It was on a morning walk with Rocky/ Grover that I missed a curb, turning my ankle and half falling into a puddle. A runner jogged across the street. Whoa, he said, You need help. I looked up from a crouch and said I was fine. He shrugged but didn’t run off. Then I had to be fine. Rocky/ Grover licked my face. I stood up. The pain was magnificent. There, I said, Fine. Mr. Runner patted Rocky/ Grover’s head, scratched behind the ears, bent close to Rocky/ Grover’s wet nose and said in a cutesy voice, You take care of your mama. Yes you do, yes you do. You love your mama. Rocky/ Grove and I watched him run down the walk. I looked down at the mutt. I am not your mother, I said. But he already knew I am the least cool aunt too.
I really couldn’t walk but did anyway, all the way to Caroline’s where she made me sit on her couch with my foot propped on a pile of laundry. My swollen ankle was a steady pulse of pain. I was wearing pink flannel pajama pants, the conceit being #justrolledouttabed #withmyfurbaby. I’d have to scrap the other three outfits and two locations. The week ahead would be a lot of close ups of Rocky/ Grover, re-filters of old snaps. Caroline put a frozen plastic cylinder on my ankle.
I don’t have ice, she said, This is from my Contigo. So. What happened?
You need to get this looked at.
Can I get a photo with Rocky first? I was near to passing out from the pain but Caroline put her dog on my lap and handed me a tube of lip gloss. I cropped out the mud on my thigh.
Well that was two years ago and against all odds (our users are gluttons for punishment) Petz is still a thing which means I am still walking Rocky/ Grover, taking him for an afternoon of wardrobe changes to restock the scroll. Caroline is the hero of this story.
At Petz we have all these retreats. Once a month it feels like. Once a quarter, really, but we’re all supposed to bring our furbabies for weekends of the most interrupted focus sessions. I made up an ex who shares custody of Grover and my ex is a real jerk who won’t let me switch weekends, what a bummer, yeah, I know, geez. Well, anyway. Carpool?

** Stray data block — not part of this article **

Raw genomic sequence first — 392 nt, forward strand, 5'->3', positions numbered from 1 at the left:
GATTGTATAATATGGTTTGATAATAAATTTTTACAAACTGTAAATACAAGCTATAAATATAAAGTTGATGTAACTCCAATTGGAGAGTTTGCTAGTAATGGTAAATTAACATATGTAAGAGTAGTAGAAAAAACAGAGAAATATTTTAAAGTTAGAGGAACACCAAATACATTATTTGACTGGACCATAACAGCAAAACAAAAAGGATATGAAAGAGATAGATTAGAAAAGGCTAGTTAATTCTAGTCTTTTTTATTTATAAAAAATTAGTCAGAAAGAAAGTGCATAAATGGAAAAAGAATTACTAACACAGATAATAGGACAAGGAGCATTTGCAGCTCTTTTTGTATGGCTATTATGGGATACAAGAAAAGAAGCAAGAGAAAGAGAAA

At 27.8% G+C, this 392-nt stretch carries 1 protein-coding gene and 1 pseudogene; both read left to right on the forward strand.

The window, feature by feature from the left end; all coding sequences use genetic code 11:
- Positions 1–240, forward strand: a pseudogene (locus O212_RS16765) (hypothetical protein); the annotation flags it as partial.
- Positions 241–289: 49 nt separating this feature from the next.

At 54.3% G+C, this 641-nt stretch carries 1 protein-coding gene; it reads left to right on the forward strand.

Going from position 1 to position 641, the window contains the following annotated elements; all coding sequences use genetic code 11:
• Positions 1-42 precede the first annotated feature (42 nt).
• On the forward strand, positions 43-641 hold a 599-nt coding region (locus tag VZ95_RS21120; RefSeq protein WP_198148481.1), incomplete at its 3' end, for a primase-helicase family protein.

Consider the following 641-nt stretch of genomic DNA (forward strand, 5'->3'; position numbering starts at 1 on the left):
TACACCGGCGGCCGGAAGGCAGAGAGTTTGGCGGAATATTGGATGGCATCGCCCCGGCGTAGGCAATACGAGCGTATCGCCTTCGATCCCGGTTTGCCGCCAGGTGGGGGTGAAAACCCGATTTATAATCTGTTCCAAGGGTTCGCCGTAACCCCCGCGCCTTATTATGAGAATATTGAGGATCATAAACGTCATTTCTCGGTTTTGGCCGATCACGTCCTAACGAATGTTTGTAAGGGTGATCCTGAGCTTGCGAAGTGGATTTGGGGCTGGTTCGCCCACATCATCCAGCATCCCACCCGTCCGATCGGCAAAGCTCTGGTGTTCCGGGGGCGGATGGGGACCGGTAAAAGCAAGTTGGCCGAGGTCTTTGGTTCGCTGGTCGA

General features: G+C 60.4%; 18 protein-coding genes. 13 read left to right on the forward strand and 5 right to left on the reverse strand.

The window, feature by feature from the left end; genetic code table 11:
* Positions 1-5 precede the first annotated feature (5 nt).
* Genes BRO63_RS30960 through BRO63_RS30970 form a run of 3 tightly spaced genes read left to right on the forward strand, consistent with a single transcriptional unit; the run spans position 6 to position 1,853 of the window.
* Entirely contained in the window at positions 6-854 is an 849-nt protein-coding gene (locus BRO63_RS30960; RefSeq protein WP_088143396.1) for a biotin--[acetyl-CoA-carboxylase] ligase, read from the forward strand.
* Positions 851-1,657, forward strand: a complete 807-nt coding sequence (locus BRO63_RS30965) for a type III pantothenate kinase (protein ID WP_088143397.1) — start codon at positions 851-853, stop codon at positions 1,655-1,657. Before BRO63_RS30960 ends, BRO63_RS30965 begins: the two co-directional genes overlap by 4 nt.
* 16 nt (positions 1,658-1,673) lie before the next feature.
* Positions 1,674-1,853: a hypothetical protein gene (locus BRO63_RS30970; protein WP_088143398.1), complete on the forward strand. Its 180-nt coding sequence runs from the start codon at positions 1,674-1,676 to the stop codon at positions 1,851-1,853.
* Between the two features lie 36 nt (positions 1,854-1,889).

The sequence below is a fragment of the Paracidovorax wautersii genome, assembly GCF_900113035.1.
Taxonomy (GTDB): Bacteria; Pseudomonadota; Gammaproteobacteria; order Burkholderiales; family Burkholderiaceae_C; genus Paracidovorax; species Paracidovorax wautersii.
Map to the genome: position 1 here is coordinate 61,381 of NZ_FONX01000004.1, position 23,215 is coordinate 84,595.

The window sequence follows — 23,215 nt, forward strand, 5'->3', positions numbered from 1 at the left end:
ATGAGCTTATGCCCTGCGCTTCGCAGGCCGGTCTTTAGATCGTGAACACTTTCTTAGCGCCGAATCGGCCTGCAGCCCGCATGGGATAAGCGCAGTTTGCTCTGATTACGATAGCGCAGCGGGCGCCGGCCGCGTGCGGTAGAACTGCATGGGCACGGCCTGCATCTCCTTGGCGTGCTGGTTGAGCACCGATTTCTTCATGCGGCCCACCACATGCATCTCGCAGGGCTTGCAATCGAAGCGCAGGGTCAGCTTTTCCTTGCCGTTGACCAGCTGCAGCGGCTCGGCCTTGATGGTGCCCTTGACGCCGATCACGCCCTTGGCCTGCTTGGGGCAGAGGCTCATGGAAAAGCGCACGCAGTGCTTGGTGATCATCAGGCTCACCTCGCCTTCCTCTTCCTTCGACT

But now Taylor moved to a building a block away and she keeps saying we should walk our pups together. In the hallway kitchen she popped a pod into the Nescafe and we both listened to its quiet whir. Then she asked, So what time do you walk Grover?
Four thirty, I said.
In the morning?
Wow. What about at night?
Oh, he only likes one walk a day now. Recent change. Is that normal? I picked at a hangnail. Her coffee dripped to a finish but Taylor didn’t move to take her mug. She was totally on to me. I refused to look up. She held the pause, then delicately cleared her throat, took a tone like she was good cop. Well, I just love your Petz scroll. And it looks like Grover loves his walks.
Taylor was more an equal than superior now but she was still one of the first hires at Petz and that had to count for something, and I wasn’t ready for the gig to be up. The insurance is awesome. I sighed and looked up from my angry hangnail. You’re right, I said, Grover loves his walks. Can I – can I tell you something? Taylor softened her body, angled toward me. I whispered like I was dying of embarrassment. Sometimes I have a hard time making friends. A walk – a walk with our furbabies would be nice. Taylor made a cooing noise, opened her arms for a hug. Sweetie! Babe! Come here!
I called Caroline to ask how she felt about true joint custody. It’d make dog walking dates with Taylor much, much easier.
Exactly how good is the insurance? Caroline asked.
You don’t even like dogs!
Gro – Rocky’s alright. I like Rocky. I like Rocky!
Well. I love Rocky, so there.
Please. I’m sorry. I didn’t think it’d last this long.
Caroline sighed. I said, I have an idea. We do this for a like a month, two tops, three tops tops, so everyone at Petz meets Grover and then Grover gets hit by a car and you get Rocky all to yourself, forever.
I know. I wrote the alphabet with my ankle, waiting for Caroline to concede.
Twenty-one of thirty-nine. 1383 words. Soon I’ll write about posting first halves of some of my fiction work rather than throwing whole drafts here.